Whose on the throne: TB or Man?

Rational drug design proves effective for development of a lead anti-TB drug (TAM16)

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Aug 15, 2017
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Tuberculosis (TB), the most prevalent communicable disease, caused by Mycobacterium tuberculosis, remains a global health threat. Treatment of the TB disease is further complicated by the emergence and global spread of drug resistant forms of the disease. Considering this, to ultimately curb the soaring prevalence of the TB disease, new drugs with novel anti-TB properties are an absolute necessity.

Research Scientists at the Texas A&M University developed TAM16- a derivative of benzofurans and lead compound with the potential to join the first-line anti-TB arsenal. The findings are published in the journal Cell. "Development of a novel lead that targets M. tuberculosis Polyktide Synthase 13".

In their publication the authors employ a rational anti-TB drug design approach by first determining the 3D structure of the target enzyme Polyketide Synthase 13 (Pks13)- an essential enzyme required to build the tough cell wall of the TB bacterium. The TB bacterium's cell wall is made up of mycolic acids attached to an arabinogalactan layer which is anchored by an inner layer of peptidoglycan; Pks13 particularly carries out the final step of mycolic acid synthesis. Interestingly, enzymes needed for mycolic acid synthesis have previously proven to be "druggable" targets, evidenced by the efficacy of Isoniazid (INH, one of the first-line anti-TB drugs) targeting InhA- an important enzyme for mycolic acid synthesis. However, resistance to INH has been extensively recorded worldwide, highlighting the need for better anti-TB drugs unlikely to result in more resistance.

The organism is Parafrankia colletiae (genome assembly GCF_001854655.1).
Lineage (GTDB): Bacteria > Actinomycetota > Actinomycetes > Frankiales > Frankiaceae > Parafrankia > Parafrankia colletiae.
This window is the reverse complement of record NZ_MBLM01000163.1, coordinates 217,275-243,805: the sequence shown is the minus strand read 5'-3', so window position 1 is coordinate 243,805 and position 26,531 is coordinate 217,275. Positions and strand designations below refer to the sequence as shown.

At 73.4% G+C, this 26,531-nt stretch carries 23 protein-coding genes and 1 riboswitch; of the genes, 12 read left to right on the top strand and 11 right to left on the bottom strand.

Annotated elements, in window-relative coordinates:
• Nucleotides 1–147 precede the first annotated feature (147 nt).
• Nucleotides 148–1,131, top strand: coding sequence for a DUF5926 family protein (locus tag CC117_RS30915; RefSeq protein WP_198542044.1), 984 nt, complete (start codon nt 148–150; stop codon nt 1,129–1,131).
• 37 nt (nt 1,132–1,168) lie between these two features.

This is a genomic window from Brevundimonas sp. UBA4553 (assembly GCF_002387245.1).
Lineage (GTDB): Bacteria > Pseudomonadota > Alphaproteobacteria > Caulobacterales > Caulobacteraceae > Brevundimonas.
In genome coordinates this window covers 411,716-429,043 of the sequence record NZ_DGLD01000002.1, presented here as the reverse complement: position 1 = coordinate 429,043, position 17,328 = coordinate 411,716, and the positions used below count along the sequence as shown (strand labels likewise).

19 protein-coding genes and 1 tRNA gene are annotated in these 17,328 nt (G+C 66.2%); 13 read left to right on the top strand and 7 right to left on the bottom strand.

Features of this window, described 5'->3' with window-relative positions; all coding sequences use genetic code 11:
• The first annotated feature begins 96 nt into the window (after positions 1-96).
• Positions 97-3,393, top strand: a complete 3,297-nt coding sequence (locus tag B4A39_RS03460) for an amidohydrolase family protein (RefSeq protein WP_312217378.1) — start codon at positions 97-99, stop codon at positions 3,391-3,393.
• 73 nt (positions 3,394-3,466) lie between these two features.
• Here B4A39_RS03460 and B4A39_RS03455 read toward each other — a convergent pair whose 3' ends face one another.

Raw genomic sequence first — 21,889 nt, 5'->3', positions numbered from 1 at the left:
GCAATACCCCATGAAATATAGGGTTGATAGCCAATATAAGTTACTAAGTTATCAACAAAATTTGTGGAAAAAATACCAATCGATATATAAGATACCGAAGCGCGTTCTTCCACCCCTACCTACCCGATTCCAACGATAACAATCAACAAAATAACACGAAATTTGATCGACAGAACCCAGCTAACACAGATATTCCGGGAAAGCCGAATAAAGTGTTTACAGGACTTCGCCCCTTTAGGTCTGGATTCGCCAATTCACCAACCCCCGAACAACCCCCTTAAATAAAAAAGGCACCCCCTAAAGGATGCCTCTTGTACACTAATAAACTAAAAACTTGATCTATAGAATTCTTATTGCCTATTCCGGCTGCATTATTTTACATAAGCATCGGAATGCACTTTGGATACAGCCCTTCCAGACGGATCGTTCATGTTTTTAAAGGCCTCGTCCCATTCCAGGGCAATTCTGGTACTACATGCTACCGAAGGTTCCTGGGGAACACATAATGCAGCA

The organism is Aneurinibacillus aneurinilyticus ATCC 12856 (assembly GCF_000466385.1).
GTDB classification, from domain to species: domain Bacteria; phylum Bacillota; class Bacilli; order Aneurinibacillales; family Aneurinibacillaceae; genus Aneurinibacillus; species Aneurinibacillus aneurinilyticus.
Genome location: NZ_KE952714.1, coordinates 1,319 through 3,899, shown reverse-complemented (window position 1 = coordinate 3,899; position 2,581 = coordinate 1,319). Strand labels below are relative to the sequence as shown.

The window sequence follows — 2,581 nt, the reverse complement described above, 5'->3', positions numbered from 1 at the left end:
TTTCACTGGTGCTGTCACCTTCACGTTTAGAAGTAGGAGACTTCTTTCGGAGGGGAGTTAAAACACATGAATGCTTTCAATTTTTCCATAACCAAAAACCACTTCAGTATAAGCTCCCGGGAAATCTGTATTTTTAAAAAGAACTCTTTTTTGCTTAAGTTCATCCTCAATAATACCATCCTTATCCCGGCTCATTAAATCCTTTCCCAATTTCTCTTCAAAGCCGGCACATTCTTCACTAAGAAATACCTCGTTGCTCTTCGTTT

Through Pks13 structure-guided methods, the authors were able to identify, develop and test the efficacy of the lead compound TAM16 for killing the TB bacterium. The authors demonstrate that TAM16 inhibits the thioesterase activity of Pks13. The thioesterase activity of Pks13 is extremely essential for the building of the mycolic acid layer of the TB bacterium's cell wall. Accordingly, TAM16 kills both drug susceptible and drug resistant strains of the TB bacterium with significantly lower levels of resistance by the TB bacterium when compared with INH. Furthermore, TAM16 was found to be safe for mammalian use, with significant synergistic activity with Rifampicin (a cornerstone of the first-line anti-TB drugs). Considering the exceptional properties of this lead compound, the authors optimistically suggest that TAM16 will soon join the first-line anti-TB armamentarium.

This work represents great hope for the ultimate eradication of our ancient foe- Mycobacterium tuberculosis.

Go to the profile of Moagi Shaku

Moagi Shaku

PhD Candidate, Wits University-CBTBR

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